The leak is a genuine environmental disaster. It has increased California's methane emissions by 21 percent, and right now, 2.3 percent of the state's entire carbon footprint is coming from one leak in the ground above Porter Ranch. Well SS-25 was drilled in 1953. It's more than 8,000 feet underground - more than a mile-and-a-half. A safety valve that should have prevented the problem was removed in 1979 because it wasn't working properly.
Some have questioned why it's taking so long to drill a relief well. Outside experts have also expressed concerns about the missing safety valve, arguing that the absence of a safety valve suggests the gas company may have constituted negligence. U.S. Representative Brad Sherman has called for additional regulations that would require safety valves for all gas storage facilities. Had such a valve been in place, Sherman told KCRW Radio, the gas company "could have turned this off in a day." State Assemblyman Mike Gatto, the chairman of the Utilities and Commerce Committee, has announced that he will hold hearings on the safety valve issue, and a spokesperson for State Senator Fran Pavley, who represents Porter Ranch, said she is "definitely looking into the possibility of legislation involving shut-off valves."
What is particularly disturbing to so many is that SS-25 is far from unique. Many other wells are just as old or older, and according to SoCalGas, they also lack sub-surface safety valves. If one of them cracks, the Porter Ranch disaster could easily be repeated. In papers filed with the with the Public Utilities Commission in 2014, SoCalGas reported that of the 229 wells at its facilities, half are at least 57 years old, and 52 of the wells are at least 70 years old. Older wells, unsurprisingly, were not built to modern safety standards.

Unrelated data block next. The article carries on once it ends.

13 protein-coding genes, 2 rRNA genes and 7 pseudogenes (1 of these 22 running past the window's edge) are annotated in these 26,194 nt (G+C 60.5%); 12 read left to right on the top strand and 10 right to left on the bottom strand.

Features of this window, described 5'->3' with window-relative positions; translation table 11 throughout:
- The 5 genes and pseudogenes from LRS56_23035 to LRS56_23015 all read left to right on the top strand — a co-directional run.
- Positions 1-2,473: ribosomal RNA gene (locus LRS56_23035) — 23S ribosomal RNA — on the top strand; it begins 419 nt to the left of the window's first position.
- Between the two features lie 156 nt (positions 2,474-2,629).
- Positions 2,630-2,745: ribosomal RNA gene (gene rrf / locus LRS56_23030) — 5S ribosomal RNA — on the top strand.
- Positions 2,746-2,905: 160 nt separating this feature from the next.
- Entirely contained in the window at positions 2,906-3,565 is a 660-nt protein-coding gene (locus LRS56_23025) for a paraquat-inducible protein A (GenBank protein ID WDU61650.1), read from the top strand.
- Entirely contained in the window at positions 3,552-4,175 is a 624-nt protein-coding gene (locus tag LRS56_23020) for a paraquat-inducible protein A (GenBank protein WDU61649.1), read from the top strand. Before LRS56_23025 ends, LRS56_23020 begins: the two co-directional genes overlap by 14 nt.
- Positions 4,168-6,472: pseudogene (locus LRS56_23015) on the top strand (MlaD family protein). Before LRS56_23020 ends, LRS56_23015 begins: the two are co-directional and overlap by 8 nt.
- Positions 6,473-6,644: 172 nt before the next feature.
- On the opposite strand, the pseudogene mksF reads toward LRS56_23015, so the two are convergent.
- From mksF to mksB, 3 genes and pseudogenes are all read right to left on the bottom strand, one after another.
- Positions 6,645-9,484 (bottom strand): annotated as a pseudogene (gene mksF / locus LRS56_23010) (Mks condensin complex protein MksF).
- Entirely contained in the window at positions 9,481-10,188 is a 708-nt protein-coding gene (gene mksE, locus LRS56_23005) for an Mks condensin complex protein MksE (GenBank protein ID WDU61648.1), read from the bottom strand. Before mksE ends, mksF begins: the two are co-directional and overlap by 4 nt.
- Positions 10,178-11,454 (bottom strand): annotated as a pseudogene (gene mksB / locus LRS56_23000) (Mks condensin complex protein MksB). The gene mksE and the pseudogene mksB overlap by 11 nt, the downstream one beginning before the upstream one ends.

Several lawsuits have already been filed against SoCalGas as a result of the gas leak at Porter Ranch. Homeowners and residents are claiming diminution in their property values and in some cases medical expenses and other losses relating to their physical harm. Depending on what is uncovered in the discovery phase of the litigation, it is possible that SoCalGas may face punitive damages if there is evidence that the failure to replace the safety valve at SS-25 constitutes a willful and knowing disregard for the community’s safety. In a recent securities filing, SoCalGas reports that it has already spent more than $50 million dealing with the gas leak. That may be only the beginning of the costs.
If you are involved in any situation like the gas leak disaster at Porter Ranch, and you have to abandon your home because of a natural or a man-made disaster, keep records of everything: conversations and correspondence with insurance companies, utility companies, and public officials; travel and fuel receipts; lodging and rent receipts; and most importantly, any medical bills, records, and test results. Should you need to take legal action with the help of a personal injury attorney, meticulously keeping these kinds of records can make all the difference.
Those affected by or curious about the gas leak in the Porter Ranch area may have a number of concerns and unanswered questions. In fact, you may get different answers from different sources. If you suffer an injury or injuries because of the negligent action (or inaction) of an individual, a business, or several individuals or businesses, you are entitled under California law to reimbursement for your losses. Anyone injured by another's negligence should consult immediately with a good personal injury lawyer, and in southern California, with an experienced Los Angeles personal injury attorney.
Los Angeles personal injury attorney Steven B. Effres, at the law firm of Effres & Associates, has more than thirty years of experience representing personal injury clients in Los Angeles and throughout California. Attorney Steven B. Effres has represented personal injury victims in several mass toxic tort cases, including the Chevron refinery cases in northern California and the McColl dump site litigation in Fullerton, California. If you have questions or concerns regarding the Porter Ranch gas leak - or about any other personal injury matter in southern California - promptly contact the experienced personal injury attorneys at Effres & Associates.